Schemas and Elements in TypeScript

A Schema represents an ECSchema in TypeScript. It is a collection of Entity-based classes. See the BIS overview for how ECSchemas are used to model information. ECSchemas define classes for models, elements, and aspects, as well as ECRelationships.

An Element object represents an instance if a bis:Element class when it is read from an iModel. The Element object has properties that correspond to the bis class definition in the schema. An ElementAspect object represents an instance of a bis:Aspect in memory.

ECSchemas typically define subclasses of bis:Element, bis:Aspect, and so on. The objects that are loaded into memory are instances of TypeScript/JavaScript classes that match the ECSchema definitions. So, for example, an instance of a bis:GeometricElement3d is an object of the class GeometricElement3d.

Importing the Schema

An ECSchema must be imported into an iModel before apps can insert and query instances of the ECClasses that it defines.

Example:


  // Import the RobotWorld schema into the specified iModel.
  // Also do some one-time bootstrapping of supporting definitions such as Categories.
  public static async importSchema(requestContext: ClientRequestContext | AuthorizedClientRequestContext, iModelDb: IModelDb): Promise<void> {
    requestContext.enter();
    if (iModelDb.containsClass(_schemaNames.Class.Robot))
      return Promise.resolve();

    if (iModelDb.isReadonly)
      throw new IModelError(IModelStatus.ReadOnly, "importSchema failed because IModelDb is read-only");

    // Must import the schema. The schema must be installed alongside the app in its
    // assets directory. Note that, for portability, make sure the case of
    // the filename is correct!
    await iModelDb.importSchema(requestContext, path.join(IModelHost.appAssetsDir!, "RobotWorld.ecschema.xml"));
    requestContext.enter();

    // This is the right time to create definitions, such as Categories, that will
    // be used with the classes in this schema.
    RobotWorld.bootStrapDefinitions(iModelDb);

    return Promise.resolve();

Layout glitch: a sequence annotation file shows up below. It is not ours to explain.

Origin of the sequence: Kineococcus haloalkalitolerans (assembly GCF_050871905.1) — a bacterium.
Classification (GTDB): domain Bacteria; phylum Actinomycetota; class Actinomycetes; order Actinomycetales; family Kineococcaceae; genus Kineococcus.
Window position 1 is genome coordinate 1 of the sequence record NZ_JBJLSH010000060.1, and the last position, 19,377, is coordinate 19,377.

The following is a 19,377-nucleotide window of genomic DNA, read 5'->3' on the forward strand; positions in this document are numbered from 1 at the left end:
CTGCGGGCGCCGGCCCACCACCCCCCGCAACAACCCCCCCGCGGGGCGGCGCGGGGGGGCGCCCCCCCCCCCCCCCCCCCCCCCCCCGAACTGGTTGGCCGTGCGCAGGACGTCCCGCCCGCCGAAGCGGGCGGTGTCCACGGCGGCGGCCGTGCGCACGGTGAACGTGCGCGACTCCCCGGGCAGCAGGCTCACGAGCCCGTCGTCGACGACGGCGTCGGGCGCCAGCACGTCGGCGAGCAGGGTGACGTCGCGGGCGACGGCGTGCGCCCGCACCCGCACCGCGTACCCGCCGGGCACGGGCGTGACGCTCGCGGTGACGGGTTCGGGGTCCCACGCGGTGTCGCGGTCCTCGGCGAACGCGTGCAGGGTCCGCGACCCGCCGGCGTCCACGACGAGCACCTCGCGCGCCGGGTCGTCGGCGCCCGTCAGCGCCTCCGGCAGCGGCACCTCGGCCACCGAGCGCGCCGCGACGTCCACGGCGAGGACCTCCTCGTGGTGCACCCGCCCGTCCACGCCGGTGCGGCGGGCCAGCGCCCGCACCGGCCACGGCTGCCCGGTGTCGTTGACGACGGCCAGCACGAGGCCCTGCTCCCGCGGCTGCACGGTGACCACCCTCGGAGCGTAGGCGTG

}

ECSchema.xml files must be in the app backend's install set, as part of its assets.

The app can ensure that the underlying schema is imported by registering an onOpened event handler:

Example:

    // Make sure the RobotWorld schema is in the iModel.
    IModelDb.onOpened.addListener((requestContext: AuthorizedClientRequestContext, iModel: IModelDb) => {
      RobotWorld.importSchema(requestContext, iModel); // tslint:disable-line:no-floating-promises
    });

where the schema is:

<?xml version="1.0" encoding="UTF-8"?>
<ECSchema schemaName="RobotWorld" alias="RobotWorld" version="01.00.00" xmlns="http://www.bentley.com/schemas/Bentley.ECXML.3.1">

    <ECSchemaReference name="BisCore" version="01.00" alias="bis"/>
    <ECSchemaReference name="ECDbMap" version="02.00" alias="ecdbmap"/>

    <ECEntityClass typeName="Robot" modifier="Sealed">
        <BaseClass>bis:SpatialLocationElement</BaseClass>
        <ECProperty propertyName="radius" typeName="double" description="the girth of the robot" />
    </ECEntityClass>

    <ECEntityClass typeName="Barrier" modifier="Sealed">
        <BaseClass>bis:SpatialLocationElement</BaseClass>
        <ECProperty propertyName="length" typeName="double" description="the length of the barrier" />
    </ECEntityClass>

    <!-- A Barrier can optionally have a hole init -->
    <ECEntityClass typeName="BarrierHoleAspect">
        <BaseClass>bis:ElementUniqueAspect</BaseClass>
        <ECCustomAttributes>
            <ClassHasHandler xmlns="BisCore.01.00"/>
        </ECCustomAttributes>
        <ECProperty propertyName="offset" typeName="double" description="offset to start of hole"/>
        <ECProperty propertyName="length" typeName="double" description="length of hole"/>
    </ECEntityClass>

</ECSchema>

TypeScript and ECSchemas and ECClasses